ANC utilization and associated factors
This study has measured utilization of ANC in terms of regularity, frequency of attendance, initiation time, and completeness of components of ANC. Attendance was irregular in 19.8% of mothers; Majority 330 (78.6%) of them started the service in the 2nd trimester. Few important components of the ANC were also missing (Table 1).
Providing and receiving quality ANC in this study was found to have emanated from different factors. Significant percentage (19.3%) the clients walked greater than 1 h. About 22.9% and 3.6% of mothers evaluated approach of providers as medium and not good respectively (Table 2). As overall, comparisons between selected variables were found to have statistical association with focused ANC utilization (Table 3).
Result of qualitative part on focused antenatal care utilization
Regarding the adequacy of time providers take with mothers during ANC visits, one respondent replied, “they gave us sufficient time with no any problems”. The second respondent replied, “There were many problems in the card room. After we were referred from the card room to this ANC clinic due to the large number of pregnant mothers who were waiting, they told us to go away and wait for their turns. Some mothers can wait from morning to the evening and can go home without getting the service and return another time. It is not to get sufficient time to discuss with HCW but entering to the ANC room is difficult. They didn’t give us sufficient time to discuss our problems with them.” The third respondent said, “My ANC appointment date is every 24th day. Last month the health care workers told me to return back the next day and when I came on my appointment day, again she told me to return back to the third time today i.e. on 26. I have discontinued my drugs (Iron and folic acid tabs)”.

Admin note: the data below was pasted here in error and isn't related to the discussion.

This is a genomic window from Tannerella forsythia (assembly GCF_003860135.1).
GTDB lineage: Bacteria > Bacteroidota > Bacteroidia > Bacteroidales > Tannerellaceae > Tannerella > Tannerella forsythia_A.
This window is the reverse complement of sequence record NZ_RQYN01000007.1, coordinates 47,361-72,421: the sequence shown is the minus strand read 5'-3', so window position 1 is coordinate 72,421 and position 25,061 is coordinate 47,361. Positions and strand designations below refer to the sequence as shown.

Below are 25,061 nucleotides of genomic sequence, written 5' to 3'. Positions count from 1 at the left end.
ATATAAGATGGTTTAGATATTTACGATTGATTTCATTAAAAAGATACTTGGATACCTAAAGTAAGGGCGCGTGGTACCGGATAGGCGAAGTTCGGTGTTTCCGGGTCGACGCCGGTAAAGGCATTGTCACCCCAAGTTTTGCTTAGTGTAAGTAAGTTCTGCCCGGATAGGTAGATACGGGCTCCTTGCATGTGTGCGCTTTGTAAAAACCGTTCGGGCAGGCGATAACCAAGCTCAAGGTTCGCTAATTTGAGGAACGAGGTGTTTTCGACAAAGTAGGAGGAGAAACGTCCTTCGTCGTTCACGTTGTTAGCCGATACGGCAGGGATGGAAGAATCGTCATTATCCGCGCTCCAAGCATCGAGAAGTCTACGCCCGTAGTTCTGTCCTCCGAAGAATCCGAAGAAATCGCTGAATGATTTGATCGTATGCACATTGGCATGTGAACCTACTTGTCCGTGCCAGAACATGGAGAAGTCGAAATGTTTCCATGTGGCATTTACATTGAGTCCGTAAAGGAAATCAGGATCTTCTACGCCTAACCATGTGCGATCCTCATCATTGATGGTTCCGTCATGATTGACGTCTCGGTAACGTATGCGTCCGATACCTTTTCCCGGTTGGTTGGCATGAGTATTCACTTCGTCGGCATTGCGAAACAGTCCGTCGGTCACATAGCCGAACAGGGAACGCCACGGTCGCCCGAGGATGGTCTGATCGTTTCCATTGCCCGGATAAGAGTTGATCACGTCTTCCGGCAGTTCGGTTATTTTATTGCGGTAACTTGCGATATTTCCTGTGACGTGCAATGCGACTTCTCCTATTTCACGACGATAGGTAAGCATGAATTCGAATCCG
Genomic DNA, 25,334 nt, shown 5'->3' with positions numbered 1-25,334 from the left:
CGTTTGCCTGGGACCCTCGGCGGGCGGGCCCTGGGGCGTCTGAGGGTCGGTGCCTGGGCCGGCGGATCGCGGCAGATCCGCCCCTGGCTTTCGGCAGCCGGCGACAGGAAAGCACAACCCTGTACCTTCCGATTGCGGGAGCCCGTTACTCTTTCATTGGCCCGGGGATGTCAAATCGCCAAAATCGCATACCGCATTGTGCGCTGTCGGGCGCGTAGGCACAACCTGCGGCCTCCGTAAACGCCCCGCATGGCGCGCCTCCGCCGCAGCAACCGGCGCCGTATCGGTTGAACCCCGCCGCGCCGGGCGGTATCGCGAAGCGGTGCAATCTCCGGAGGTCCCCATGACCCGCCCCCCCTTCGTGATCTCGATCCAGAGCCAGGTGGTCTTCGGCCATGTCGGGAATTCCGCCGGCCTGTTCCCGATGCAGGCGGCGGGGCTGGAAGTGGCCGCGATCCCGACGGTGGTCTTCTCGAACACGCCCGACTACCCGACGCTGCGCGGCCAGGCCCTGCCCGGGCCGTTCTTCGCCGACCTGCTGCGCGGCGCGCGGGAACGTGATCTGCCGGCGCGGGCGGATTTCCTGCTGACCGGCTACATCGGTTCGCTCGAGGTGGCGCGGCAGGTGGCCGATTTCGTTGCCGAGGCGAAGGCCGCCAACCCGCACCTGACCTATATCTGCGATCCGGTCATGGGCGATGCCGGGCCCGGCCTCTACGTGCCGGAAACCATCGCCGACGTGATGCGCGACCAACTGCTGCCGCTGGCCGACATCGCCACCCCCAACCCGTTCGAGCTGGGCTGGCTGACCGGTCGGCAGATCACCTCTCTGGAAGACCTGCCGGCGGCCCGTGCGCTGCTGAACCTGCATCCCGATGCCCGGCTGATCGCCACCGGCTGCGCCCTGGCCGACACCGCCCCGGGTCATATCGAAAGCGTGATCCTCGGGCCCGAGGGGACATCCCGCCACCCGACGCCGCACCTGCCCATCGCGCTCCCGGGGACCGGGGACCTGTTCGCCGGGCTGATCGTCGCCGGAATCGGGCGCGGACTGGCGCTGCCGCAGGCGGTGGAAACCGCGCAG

On the mothers’ decision making abilities during the service, another respondent complained by stating, “We didn’t have any decision making ability simply they examined us and told us something to do and send us to our home. We only receive what they told us but not what we tell them”. For a question on the benefits of ANC, two mothers answered, “It helped me to know my own and my fetal health status” another mother said, “They weigh us; they measure the fetal growth”.
In relation to the time of first visits, two mothers reported that they went at 2nd month of amenorrhea. Three mothers respectively started ANC at the 3rd, 4th, and 5th months of their pregnancy. On the overall comfort with ANC services, one respondent replied, “We were examined in harsh way, so we cannot say it is good or bad”. All the respondents had confirmed that there was no cultural and religious opposition against utilization of ANC. All of the mothers also mentioned that their husbands were cooperative and supported them in attending ANC.
This research has assessed the focused ANC utilization and associated factors in Western Oromia. Key findings related to base line information of respondents, and ANC utilization and associated factors are compared and contrasted in the context of other similar studies and briefly presented.
In this study, 95% of the mothers attended ANC at least once. This is much higher than the recent report in Ethiopia which showed only 34% of women receive the service at least. But it is still lower than the report from industrialized countries and this finding is nearly similar with study undertaken in Tanzania (94%) and higher than that of Malawi (49%) [3, 5, 13,14,15].